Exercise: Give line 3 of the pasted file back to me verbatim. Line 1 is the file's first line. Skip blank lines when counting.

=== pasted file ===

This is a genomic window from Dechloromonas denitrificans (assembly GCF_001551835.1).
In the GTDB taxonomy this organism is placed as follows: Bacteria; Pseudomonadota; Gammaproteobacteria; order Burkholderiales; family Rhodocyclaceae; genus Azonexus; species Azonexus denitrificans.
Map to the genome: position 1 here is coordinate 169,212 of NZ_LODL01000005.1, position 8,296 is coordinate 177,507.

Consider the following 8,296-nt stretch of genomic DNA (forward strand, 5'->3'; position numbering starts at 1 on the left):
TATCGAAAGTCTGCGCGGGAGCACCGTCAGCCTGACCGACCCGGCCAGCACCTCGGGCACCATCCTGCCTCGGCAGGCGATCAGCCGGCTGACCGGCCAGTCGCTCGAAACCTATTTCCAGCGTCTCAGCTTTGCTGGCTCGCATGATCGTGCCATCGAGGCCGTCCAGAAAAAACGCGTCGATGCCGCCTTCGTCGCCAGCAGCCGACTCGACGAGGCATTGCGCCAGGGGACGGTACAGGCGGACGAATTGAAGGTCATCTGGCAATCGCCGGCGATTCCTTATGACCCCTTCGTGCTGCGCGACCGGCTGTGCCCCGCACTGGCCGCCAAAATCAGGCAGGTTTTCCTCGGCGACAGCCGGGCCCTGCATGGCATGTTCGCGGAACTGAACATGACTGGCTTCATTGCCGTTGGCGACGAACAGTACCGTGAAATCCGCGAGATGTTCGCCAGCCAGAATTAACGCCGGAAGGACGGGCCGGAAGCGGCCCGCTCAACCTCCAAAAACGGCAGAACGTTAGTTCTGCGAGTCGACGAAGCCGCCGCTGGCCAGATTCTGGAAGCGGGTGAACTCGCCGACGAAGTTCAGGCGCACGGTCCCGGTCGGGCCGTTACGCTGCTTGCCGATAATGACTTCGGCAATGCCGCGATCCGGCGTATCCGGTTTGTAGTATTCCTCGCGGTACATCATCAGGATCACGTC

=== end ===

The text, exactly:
Map to the genome: position 1 here is coordinate 169,212 of NZ_LODL01000005.1, position 8,296 is coordinate 177,507.